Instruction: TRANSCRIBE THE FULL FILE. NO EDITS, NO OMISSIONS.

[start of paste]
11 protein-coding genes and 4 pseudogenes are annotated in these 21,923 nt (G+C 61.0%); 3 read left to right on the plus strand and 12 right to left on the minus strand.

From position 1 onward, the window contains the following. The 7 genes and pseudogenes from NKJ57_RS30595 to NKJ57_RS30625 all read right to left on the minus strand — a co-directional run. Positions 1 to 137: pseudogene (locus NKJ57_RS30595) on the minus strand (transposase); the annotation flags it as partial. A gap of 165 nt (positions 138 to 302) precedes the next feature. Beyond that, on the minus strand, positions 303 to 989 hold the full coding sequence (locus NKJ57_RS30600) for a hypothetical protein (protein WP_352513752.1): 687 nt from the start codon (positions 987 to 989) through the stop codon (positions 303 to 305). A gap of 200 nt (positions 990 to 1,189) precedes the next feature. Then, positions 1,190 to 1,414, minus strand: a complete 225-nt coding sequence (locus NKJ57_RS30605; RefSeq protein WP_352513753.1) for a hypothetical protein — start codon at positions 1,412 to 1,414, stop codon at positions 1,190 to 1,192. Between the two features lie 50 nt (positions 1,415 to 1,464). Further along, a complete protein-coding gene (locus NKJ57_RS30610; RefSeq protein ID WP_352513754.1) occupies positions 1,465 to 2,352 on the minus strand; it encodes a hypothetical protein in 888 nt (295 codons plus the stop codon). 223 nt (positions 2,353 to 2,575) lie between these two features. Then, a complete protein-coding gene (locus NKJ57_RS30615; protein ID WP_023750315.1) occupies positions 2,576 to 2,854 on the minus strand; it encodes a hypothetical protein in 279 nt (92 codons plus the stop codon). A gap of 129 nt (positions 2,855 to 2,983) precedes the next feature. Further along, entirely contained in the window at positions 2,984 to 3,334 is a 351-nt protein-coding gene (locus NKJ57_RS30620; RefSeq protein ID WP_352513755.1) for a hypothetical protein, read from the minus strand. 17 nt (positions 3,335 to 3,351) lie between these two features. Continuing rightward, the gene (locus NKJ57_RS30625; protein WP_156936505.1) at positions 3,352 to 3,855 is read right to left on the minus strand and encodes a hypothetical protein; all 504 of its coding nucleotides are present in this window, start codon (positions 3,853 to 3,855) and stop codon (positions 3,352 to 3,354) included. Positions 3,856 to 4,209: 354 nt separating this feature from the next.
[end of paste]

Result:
11 protein-coding genes and 4 pseudogenes are annotated in these 21,923 nt (G+C 61.0%); 3 read left to right on the plus strand and 12 right to left on the minus strand.

From position 1 onward, the window contains the following. The 7 genes and pseudogenes from NKJ57_RS30595 to NKJ57_RS30625 all read right to left on the minus strand — a co-directional run. Positions 1 to 137: pseudogene (locus NKJ57_RS30595) on the minus strand (transposase); the annotation flags it as partial. A gap of 165 nt (positions 138 to 302) precedes the next feature. Beyond that, on the minus strand, positions 303 to 989 hold the full coding sequence (locus NKJ57_RS30600) for a hypothetical protein (protein WP_352513752.1): 687 nt from the start codon (positions 987 to 989) through the stop codon (positions 303 to 305). A gap of 200 nt (positions 990 to 1,189) precedes the next feature. Then, positions 1,190 to 1,414, minus strand: a complete 225-nt coding sequence (locus NKJ57_RS30605; RefSeq protein WP_352513753.1) for a hypothetical protein — start codon at positions 1,412 to 1,414, stop codon at positions 1,190 to 1,192. Between the two features lie 50 nt (positions 1,415 to 1,464). Further along, a complete protein-coding gene (locus NKJ57_RS30610; RefSeq protein ID WP_352513754.1) occupies positions 1,465 to 2,352 on the minus strand; it encodes a hypothetical protein in 888 nt (295 codons plus the stop codon). 223 nt (positions 2,353 to 2,575) lie between these two features. Then, a complete protein-coding gene (locus NKJ57_RS30615; protein ID WP_023750315.1) occupies positions 2,576 to 2,854 on the minus strand; it encodes a hypothetical protein in 279 nt (92 codons plus the stop codon). A gap of 129 nt (positions 2,855 to 2,983) precedes the next feature. Further along, entirely contained in the window at positions 2,984 to 3,334 is a 351-nt protein-coding gene (locus NKJ57_RS30620; RefSeq protein ID WP_352513755.1) for a hypothetical protein, read from the minus strand. 17 nt (positions 3,335 to 3,351) lie between these two features. Continuing rightward, the gene (locus NKJ57_RS30625; protein WP_156936505.1) at positions 3,352 to 3,855 is read right to left on the minus strand and encodes a hypothetical protein; all 504 of its coding nucleotides are present in this window, start codon (positions 3,853 to 3,855) and stop codon (positions 3,352 to 3,354) included. Positions 3,856 to 4,209: 354 nt separating this feature from the next.